Bottom Line: Furthermore, genetically disrupted parasites failed to develop further from "round" form zygotes, suggesting that PbCAX is essential for ookinete development and differentiation.Therefore, PbCAX provides a mechanism for free living parasites to multiply within the ionic microenvironment of the mosquito midgut.Ca(2+) homeostasis mediated by PbCAX is critical and suggests plasmodial CAXs may be targeted in approaches designed to block parasite transmission.

View Article: PubMed Central - PubMed

Affiliation: Centre for Genetics and Genomics, School of Biology, Queen's Medical Centre, University of Nottingham, Nottingham, United Kingdom.

ABSTRACT
Ca(2+) contributes to a myriad of important cellular processes in all organisms, including the apicomplexans, Plasmodium and Toxoplasma. Due to its varied and essential roles, free Ca(2+) is tightly regulated by complex mechanisms. These mechanisms are therefore of interest as putative drug targets. One pathway in Ca(2+) homeostatic control in apicomplexans uses a Ca(2+)/H(+) exchanger (a member of the cation exchanger family, CAX). The P. falciparum CAX (PfCAX) has recently been characterised in asexual blood stage parasites. To determine the physiological importance of apicomplexan CAXs, tagging and knock-out strategies were undertaken in the genetically tractable T. gondii and P. berghei parasites. In addition, a yeast heterologous expression system was used to study the function of apicomplexan CAXs. Tagging of T. gondii and P. berghei CAXs (TgCAX and PbCAX) under control of their endogenous promoters could not demonstrate measureable expression of either CAX in tachyzoites and asexual blood stages, respectively. These results were consistent with the ability of parasites to tolerate knock-outs of the genes for TgCAX and PbCAX at these developmental stages. In contrast, PbCAX expression was detectable during sexual stages of development in female gametocytes/gametes, zygotes and ookinetes, where it was dispersed in membranous networks within the cytosol (with minimal mitochondrial localisation). Furthermore, genetically disrupted parasites failed to develop further from "round" form zygotes, suggesting that PbCAX is essential for ookinete development and differentiation. This impeded phenotype could be rescued by removal of extracellular Ca(2+). Therefore, PbCAX provides a mechanism for free living parasites to multiply within the ionic microenvironment of the mosquito midgut. Ca(2+) homeostasis mediated by PbCAX is critical and suggests plasmodial CAXs may be targeted in approaches designed to block parasite transmission.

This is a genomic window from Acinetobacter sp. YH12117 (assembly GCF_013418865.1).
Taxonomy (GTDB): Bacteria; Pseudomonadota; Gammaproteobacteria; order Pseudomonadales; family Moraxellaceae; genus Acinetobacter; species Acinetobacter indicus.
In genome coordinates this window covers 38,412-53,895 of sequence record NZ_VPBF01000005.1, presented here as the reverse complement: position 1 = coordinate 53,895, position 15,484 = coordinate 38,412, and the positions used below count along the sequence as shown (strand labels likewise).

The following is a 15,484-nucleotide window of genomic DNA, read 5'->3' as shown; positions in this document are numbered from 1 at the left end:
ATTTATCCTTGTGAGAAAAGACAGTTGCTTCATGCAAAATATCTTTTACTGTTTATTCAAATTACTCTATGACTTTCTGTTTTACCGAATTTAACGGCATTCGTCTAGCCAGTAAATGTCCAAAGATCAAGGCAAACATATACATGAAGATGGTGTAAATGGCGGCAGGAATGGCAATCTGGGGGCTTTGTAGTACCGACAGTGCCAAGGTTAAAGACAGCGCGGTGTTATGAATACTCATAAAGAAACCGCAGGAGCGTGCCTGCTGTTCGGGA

Show MeSH
Related in: MedlinePlus